In India, biomass fuel is burned in many homes under inefficient conditions, leading to a complex milieu of particulate matter and environmental toxins known as household air pollution (HAP). Pregnant women are particularly vulnerable as they and their fetus may suffer from adverse consequences of HAP. Fractional exhaled nitric oxide (FeNO) is a noninvasive, underutilized tool that can serve as a surrogate for airway inflammation. We evaluated the prevalence of respiratory illness, using pulmonary questionnaires and FeNO measurements, among pregnant women in rural India who utilize biomass fuel as a source of energy within their home. Methods: We prospectively studied 60 pregnant women in their 1st and 2nd trimester residing in villages near Nagpur, Central India. We measured FeNO levels in parts per billion (ppb), St. George’s Respiratory Questionnaire (SGRQ-C) scores, and the Modified Medical Research Council (mMRC) Dyspnea Scale. We evaluated the difference in the outcome distributions between women using biomass fuels and those using liquefied petroleum gas (LPG) using two-tailed t-tests. Results: Sixty-five subjects (32 in Biomass households; 28 in LPG households; 5 unable to complete) were enrolled in the study. Age, education level, and second-hand smoke exposure were comparable between both groups. FeNO levels were higher in the Biomass vs. LPG group (25.4 ppb vs. 8.6 ppb; p-value = 0.001). There was a difference in mean composite SGRQ-C score (27.1 Biomass vs. 10.8 LPG; p-value < 0.001) including three subtotal scores for Symptoms (47.0 Biomass vs. 20.2 LPG; p-value< 0.001), Activity (36.4 Biomass vs. 16.5 LPG; p-value < 0.001) and Impact (15.9 Biomass vs. 5.2 LPG; p-value < 0.001). The mMRC Dyspnea Scale was higher in the Biomass vs. LPG group as well (2.9 vs. 0.5; p < 0.001). Conclusion: Increased FeNO levels and higher dyspnea scores in biomass-fuel-exposed subjects confirm the adverse respiratory effects of this exposure during pregnancy. More so, FeNO may be a useful, noninvasive biomarker of inflammation that can help better understand the physiologic effects of biomass smoke on pregnant women. In the future, larger studies are needed to characterize the utility of FeNO in a population exposed to HAP.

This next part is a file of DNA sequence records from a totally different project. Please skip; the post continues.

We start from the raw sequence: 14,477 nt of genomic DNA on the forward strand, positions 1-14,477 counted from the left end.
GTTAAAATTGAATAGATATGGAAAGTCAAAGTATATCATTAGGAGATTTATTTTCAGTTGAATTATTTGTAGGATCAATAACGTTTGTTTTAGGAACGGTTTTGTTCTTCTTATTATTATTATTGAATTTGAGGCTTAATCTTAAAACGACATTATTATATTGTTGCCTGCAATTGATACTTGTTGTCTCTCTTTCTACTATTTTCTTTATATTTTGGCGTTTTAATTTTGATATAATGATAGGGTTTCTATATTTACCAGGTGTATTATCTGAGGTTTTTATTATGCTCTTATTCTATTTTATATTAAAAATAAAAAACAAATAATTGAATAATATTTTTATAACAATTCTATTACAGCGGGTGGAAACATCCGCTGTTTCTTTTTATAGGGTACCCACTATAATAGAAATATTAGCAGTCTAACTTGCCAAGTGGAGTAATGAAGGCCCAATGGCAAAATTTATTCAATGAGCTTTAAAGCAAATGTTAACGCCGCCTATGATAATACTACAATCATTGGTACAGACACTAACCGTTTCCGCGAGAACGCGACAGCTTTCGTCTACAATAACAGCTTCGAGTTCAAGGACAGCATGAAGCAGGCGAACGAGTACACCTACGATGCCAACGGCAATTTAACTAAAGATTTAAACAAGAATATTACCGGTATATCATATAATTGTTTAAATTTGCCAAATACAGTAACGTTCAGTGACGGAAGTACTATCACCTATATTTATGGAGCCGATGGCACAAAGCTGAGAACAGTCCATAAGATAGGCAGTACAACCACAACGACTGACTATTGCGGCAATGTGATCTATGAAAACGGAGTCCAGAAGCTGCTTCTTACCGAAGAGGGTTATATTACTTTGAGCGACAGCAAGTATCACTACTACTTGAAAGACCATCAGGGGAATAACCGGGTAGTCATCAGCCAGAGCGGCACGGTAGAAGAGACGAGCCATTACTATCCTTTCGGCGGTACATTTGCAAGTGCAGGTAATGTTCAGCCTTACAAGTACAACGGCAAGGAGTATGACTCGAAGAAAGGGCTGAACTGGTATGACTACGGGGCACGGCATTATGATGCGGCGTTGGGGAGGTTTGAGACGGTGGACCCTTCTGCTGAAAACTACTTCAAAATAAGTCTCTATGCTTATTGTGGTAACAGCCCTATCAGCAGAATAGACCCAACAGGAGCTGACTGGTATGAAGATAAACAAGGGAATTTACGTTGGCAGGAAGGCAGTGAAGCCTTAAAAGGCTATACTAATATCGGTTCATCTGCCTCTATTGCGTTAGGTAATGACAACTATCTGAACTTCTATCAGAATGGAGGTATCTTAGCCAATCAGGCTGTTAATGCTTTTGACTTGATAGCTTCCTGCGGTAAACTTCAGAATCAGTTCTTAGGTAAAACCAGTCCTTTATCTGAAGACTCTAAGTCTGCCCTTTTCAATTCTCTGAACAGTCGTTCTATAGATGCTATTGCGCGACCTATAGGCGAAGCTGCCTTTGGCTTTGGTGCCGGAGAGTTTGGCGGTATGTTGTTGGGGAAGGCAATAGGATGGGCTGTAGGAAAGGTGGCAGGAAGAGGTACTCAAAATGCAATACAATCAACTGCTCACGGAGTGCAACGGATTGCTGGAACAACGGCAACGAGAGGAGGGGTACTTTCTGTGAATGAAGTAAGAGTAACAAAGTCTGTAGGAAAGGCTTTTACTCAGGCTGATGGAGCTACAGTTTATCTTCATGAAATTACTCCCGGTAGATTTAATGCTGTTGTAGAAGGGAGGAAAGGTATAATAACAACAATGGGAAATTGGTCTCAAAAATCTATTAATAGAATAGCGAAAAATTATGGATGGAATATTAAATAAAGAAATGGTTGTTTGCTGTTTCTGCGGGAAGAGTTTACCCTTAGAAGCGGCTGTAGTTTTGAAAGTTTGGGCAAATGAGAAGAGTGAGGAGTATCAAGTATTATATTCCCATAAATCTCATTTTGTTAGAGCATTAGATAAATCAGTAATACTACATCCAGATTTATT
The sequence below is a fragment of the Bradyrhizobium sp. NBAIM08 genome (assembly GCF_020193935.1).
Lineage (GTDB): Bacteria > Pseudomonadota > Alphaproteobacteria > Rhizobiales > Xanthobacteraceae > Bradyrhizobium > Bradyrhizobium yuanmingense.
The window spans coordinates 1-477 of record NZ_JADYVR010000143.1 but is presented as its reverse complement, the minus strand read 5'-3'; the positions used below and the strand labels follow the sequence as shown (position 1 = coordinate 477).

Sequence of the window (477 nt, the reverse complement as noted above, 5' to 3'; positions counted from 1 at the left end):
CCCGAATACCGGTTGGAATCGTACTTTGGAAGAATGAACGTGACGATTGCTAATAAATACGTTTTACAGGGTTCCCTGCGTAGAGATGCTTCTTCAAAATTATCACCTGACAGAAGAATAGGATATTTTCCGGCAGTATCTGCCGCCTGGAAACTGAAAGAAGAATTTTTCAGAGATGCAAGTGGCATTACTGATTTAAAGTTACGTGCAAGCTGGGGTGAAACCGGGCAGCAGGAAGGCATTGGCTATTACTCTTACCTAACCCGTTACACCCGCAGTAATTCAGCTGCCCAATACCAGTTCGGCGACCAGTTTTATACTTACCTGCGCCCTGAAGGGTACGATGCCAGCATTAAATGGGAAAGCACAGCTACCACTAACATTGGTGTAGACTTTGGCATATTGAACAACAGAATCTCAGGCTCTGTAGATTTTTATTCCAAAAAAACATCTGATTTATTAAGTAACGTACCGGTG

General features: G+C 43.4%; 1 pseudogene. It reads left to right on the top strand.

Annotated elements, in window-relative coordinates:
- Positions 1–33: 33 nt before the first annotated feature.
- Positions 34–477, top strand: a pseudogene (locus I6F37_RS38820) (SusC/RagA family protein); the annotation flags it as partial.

By: Raj Parikh, Sowmya R Rao, Rakesh Kukde, George T. O’Connor, Archana Patel, Patricia L. Hibberd